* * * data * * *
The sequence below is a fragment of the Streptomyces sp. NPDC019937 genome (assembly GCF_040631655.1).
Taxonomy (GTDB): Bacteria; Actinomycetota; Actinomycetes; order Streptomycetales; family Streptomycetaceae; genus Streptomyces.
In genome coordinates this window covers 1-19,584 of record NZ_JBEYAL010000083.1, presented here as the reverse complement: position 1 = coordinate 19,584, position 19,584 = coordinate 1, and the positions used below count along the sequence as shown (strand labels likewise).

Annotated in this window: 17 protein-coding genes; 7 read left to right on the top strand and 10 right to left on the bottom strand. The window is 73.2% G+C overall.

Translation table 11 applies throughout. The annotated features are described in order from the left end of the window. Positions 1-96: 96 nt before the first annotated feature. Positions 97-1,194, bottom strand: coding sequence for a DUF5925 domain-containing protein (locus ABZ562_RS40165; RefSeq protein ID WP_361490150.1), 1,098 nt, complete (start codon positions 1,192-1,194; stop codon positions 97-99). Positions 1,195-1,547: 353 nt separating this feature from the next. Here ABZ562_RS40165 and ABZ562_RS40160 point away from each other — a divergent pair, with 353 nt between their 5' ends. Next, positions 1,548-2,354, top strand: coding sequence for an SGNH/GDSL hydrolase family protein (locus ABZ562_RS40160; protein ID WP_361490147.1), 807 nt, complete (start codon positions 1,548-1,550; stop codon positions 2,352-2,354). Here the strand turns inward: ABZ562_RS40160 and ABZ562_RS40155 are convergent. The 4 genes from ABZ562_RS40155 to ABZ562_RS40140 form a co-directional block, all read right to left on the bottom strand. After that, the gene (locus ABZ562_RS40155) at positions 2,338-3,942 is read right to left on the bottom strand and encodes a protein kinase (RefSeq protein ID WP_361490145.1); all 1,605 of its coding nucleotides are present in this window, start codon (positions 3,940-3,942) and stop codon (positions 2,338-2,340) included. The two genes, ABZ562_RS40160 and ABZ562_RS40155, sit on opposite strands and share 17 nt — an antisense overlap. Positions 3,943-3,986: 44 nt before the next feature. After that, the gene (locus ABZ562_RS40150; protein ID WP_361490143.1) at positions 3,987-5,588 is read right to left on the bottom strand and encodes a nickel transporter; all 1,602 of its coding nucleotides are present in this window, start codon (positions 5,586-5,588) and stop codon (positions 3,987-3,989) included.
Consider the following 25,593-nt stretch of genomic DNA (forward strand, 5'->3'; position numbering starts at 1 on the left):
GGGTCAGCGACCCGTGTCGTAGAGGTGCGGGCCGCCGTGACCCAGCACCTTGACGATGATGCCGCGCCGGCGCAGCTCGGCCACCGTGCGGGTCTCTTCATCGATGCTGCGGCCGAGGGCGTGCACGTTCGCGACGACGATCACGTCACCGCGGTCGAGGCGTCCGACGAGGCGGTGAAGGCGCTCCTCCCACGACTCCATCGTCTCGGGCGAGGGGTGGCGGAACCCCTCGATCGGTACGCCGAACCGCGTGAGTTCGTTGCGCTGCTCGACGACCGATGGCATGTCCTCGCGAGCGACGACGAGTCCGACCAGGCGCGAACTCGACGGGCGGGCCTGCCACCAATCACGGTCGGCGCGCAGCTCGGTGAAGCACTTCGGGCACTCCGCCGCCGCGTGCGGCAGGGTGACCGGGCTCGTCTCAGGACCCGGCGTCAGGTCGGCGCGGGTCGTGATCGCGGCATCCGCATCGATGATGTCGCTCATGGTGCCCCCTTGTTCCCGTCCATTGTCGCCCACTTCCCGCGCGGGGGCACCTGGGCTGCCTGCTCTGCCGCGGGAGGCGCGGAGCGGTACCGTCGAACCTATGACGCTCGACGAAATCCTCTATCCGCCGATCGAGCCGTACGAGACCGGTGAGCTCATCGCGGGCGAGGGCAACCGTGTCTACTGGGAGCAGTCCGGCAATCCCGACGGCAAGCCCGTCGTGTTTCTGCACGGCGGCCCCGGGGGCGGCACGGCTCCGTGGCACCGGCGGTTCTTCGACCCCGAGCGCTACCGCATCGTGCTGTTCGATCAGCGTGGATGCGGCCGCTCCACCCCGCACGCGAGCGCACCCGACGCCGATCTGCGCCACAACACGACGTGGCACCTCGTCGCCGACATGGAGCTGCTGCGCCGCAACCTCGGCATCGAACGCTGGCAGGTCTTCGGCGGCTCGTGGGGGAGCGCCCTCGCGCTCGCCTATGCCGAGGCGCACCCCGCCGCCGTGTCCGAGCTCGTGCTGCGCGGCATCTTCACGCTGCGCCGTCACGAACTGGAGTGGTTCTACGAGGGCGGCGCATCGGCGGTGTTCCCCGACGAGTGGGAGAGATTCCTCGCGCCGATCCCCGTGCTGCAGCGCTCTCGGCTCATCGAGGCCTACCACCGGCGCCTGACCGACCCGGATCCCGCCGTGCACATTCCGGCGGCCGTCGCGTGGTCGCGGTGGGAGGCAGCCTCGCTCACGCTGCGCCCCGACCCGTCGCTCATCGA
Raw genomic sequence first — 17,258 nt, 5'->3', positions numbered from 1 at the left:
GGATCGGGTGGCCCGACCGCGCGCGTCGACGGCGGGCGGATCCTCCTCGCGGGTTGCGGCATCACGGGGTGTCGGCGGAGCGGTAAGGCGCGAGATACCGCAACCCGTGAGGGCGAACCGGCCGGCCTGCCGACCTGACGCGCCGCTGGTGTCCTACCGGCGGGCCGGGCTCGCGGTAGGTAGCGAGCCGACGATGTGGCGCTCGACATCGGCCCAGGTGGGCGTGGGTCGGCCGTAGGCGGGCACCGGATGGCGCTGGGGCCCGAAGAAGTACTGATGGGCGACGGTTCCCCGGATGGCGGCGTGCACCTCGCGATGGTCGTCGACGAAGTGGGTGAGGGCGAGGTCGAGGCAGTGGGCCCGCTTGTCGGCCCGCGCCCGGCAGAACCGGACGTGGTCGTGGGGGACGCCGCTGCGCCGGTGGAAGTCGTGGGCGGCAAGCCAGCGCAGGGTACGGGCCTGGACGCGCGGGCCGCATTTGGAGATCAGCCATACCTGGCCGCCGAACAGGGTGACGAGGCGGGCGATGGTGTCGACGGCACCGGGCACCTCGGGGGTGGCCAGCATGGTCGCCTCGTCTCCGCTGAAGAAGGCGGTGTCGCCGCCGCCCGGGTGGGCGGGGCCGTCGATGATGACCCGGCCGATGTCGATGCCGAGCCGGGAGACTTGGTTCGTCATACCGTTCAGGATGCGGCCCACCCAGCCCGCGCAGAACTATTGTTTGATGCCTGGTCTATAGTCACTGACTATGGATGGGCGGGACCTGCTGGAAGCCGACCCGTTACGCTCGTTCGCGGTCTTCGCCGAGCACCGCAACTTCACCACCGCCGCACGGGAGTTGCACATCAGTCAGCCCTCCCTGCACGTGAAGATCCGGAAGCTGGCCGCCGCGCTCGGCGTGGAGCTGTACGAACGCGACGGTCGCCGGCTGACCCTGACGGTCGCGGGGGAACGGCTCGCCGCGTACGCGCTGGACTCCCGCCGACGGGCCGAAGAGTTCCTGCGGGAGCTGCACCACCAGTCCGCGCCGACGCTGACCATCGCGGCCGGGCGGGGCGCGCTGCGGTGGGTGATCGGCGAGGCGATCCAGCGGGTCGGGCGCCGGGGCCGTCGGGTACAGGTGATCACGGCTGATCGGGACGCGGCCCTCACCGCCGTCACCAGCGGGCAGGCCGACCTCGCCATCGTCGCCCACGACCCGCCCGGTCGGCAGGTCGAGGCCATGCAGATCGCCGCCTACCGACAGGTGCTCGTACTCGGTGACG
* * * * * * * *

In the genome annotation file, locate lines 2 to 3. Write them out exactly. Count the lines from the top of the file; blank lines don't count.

Taxonomy (GTDB): Bacteria; Actinomycetota; Actinomycetes; order Streptomycetales; family Streptomycetaceae; genus Streptomyces.
In genome coordinates this window covers 1-19,584 of record NZ_JBEYAL010000083.1, presented here as the reverse complement: position 1 = coordinate 19,584, position 19,584 = coordinate 1, and the positions used below count along the sequence as shown (strand labels likewise).